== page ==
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How to Win with Subtle Tactics (Part One)

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Subtle tactics are those which aren’t as evident or apparent in the position. Oftentimes, when you have built a solid position and accumulated enough positional advantages, these subtle tactics and others would simply be easier to spot and execute.

There are also some traps that can be considered subtle tactics unless your opponent knows the idea behind them. In this article, we will try to see how we can use subtle tactics to our advantage.

Fishing pole trap

The idea of the fishing pole trap is that there would be a bait and a hook which will pave the path for other pieces to pounce and deliver the clincher. One of the most common examples of this is done in the Sicilian defense and the Ruy Lopez.

In this trap, you are trying to pry open your opponent’s kingside structure and infiltrate it by sacrificing one of your pieces and then coordinating, other pieces to strike the final blow or increase the pressure until the castle crumbles.


This concept simply involves interposing with your piece often as a sacrifice in order to open up the lines for attack. It is similar to the concept of removing the defender except you are not distracting the attention of the defender rather you are blocking its view and scope from the king.

I was able to execute this tactic in one of the recent games I had. In the game, you would see how my queen and bishop are both hitting the g2 square in order to deliver the checkmate to the king. However, the only problem that I had was that the queen was there to defend the square.

So, I thought there is this great tactic that I can use to get around that and possibly checkmate my opponent or gain a big advantage. And thus I prepared for the move Re2 which would block the queen’s path to the king at the same time threatening the queen. I thought about the various responses that my opponent could do and in all cases, I thought I was doing well and had the clear advantage.

That’s just one example of the interference tactic. There are others which you can probably check online databases to see games that involve this tactic and how it came about, that is, how they were able to set up the tactic or how they were able to use the position and see that the tactic was possible.


This tactic involves sacrificing a piece to lure another piece away from a square so that it would open lines for attack. Basically, you are trying to get rid of a piece that is in the way of your attack. To better understand the concept, let us look at a few games that successfully employ this tactic.

Reshevsky – Fischer, Palma de Mallorca, 1970

In this game, both Reshevsky and Fischer have found themselves in highly tactical positions and as you can see after move 29, you could say that they were both set to checkmate their opponent. However with the way the game has progressed thus far, Fischer has the upper hand, unleashing one tactic after another as he exploits White’s weak back rank.

After Reshevsky moved his king away from check, Fischer delivers a devastating blow with the move 30… Qf2 and there is no escaping from the mate.

Davies – Lalic, Southend, 2000

From the diagram, we can see what White wants to do: he wants to attack the f7 square with his queen and bishop but Black has a pesky knight blocking the bishop. So how can White get around this situation?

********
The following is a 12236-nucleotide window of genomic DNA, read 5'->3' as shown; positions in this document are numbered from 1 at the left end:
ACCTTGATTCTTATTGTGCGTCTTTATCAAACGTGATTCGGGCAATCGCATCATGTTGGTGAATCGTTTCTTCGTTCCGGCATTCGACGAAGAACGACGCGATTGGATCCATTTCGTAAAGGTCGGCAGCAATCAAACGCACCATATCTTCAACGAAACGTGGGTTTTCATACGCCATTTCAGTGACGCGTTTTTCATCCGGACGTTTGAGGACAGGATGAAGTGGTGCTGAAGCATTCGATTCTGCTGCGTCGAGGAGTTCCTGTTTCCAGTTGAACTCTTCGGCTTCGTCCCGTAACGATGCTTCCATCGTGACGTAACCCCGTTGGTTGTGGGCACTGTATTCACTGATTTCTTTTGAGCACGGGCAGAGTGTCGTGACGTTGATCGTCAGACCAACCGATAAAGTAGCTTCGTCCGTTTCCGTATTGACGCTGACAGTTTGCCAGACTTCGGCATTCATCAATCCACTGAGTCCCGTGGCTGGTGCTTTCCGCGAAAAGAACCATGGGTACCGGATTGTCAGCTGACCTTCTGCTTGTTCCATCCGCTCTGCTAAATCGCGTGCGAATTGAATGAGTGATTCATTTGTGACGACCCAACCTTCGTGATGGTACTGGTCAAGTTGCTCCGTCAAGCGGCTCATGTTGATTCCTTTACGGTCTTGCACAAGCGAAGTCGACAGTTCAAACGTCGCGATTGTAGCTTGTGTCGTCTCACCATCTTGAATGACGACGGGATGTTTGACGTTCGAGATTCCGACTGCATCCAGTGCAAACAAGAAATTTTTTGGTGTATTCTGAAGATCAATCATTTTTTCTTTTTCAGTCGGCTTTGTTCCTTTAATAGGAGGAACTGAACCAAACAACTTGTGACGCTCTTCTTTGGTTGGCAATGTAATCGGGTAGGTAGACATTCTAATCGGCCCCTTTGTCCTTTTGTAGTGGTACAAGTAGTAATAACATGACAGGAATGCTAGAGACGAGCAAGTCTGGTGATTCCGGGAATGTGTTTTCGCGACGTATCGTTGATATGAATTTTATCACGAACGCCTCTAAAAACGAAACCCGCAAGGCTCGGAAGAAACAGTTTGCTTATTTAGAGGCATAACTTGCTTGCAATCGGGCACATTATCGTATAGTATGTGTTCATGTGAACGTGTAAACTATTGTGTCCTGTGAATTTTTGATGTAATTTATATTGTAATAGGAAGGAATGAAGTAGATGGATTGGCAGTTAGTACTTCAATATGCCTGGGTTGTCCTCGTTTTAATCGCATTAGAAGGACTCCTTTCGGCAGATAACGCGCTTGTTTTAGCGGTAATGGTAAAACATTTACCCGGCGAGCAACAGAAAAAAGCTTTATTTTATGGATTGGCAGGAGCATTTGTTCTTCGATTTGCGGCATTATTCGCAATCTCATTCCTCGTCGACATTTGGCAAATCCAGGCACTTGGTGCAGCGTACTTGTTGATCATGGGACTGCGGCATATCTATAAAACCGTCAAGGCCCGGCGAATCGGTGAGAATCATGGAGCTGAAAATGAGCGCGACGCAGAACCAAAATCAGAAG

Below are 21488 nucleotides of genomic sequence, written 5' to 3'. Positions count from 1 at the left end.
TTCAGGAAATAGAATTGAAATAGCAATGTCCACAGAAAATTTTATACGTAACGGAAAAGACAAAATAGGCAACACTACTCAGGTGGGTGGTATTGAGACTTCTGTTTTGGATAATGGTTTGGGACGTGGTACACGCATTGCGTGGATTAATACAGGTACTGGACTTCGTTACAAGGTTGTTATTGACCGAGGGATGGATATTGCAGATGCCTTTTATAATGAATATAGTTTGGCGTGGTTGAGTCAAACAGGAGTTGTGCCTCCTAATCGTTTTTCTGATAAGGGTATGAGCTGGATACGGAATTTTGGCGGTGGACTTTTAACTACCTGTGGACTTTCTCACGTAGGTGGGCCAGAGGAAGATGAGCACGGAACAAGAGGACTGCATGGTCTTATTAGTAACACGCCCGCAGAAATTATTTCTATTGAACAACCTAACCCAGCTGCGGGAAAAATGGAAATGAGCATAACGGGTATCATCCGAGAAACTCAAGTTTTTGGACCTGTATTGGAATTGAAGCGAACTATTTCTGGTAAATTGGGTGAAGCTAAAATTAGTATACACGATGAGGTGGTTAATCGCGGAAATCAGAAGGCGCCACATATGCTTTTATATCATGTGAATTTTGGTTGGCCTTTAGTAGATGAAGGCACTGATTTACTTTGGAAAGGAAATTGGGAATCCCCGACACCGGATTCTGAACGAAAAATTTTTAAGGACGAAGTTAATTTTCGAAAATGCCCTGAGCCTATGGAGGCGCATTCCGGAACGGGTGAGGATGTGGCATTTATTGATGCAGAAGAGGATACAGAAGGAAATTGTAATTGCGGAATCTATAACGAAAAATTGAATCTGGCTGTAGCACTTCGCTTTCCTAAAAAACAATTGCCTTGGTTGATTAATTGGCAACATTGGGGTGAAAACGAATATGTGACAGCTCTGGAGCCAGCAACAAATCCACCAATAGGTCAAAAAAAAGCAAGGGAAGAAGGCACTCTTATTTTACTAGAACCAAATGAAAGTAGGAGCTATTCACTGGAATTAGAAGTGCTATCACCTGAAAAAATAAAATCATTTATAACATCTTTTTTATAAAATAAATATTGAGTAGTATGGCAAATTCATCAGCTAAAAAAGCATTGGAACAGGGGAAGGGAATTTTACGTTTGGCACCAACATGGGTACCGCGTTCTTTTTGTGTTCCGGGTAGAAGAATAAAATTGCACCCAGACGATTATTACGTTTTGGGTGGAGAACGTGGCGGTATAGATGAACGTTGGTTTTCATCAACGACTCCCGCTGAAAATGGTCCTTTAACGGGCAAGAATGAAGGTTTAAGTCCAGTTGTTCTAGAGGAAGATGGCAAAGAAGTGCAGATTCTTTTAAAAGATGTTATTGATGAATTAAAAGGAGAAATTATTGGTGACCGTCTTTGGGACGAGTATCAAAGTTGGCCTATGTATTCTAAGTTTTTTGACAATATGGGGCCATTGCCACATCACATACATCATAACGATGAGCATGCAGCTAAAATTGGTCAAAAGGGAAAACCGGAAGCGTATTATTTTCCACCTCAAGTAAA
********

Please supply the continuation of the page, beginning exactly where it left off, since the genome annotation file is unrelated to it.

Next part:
As we see in the next move, Re7 is a good move. It has a dual purpose: by attacking the f7 square with the rook, it forces Black to make a decision, and so Black had to exchange queens and be a pawn down in the endgame. Later on, White catches Black in another tactic that forces him to resign.


Similar to deflection, the diversion tactic lures a piece away however, this piece is an important defender or attacker of a certain square. So you are trying to divert their attention away from its post so that you may carry out your own attack.

A. Harley – S. Williams, 4NCL, 2001

The Ginger GM Simon Williams has reached a turning point in his game. All he needed was to infiltrate White’s king position with his queen but the pawn is currently protecting g3 so his next move clears that up.

With Re3, White has no other recourse. Whether he accepts or declines the sacrifice, his position will soon fall apart and he will lose.

Bologan – Nunn, Bundesliga, 1992

GM Nunn’s idea in this position is to queen his pawn and White could not take it because of mate. However, White could take the knight and he will be fine. So if the queen could escape with a check, then he will have a decisive material advantage. The only available square for a check is e3 which is currently guarded by White’s knight. With that in mind, it becomes clear what Nunn had to do.


Most of these tactics have a similar motif which is to distract a certain piece from doing its job and the decoy is no different. However, the objective of a decoy usually isn’t something apparent but this often signals a certain trap or another tactic is lurking. In most cases, it is trying to set up a more complex web of tactics that begins with having a decoy to lure a piece away or remove the defender of a square.

Shirov – Ivanchuk, Buenos Aires, 1994

In the final stretch of the match, Ivanchuk makes a very creative move to get around White’s defenses. He employed a decoy to lure Shirov’s queen from the protection of the c1 square. After a few moves, Shirov resigned.

Silent but deadly

As we have seen from these games, tactics don’t always go out with a bang, they are not always flashy. Sometimes, it is the subtle tactics and the silent sacrifices that pack more venom. In the next part of this article, we will look into some more of these subtle tactics.


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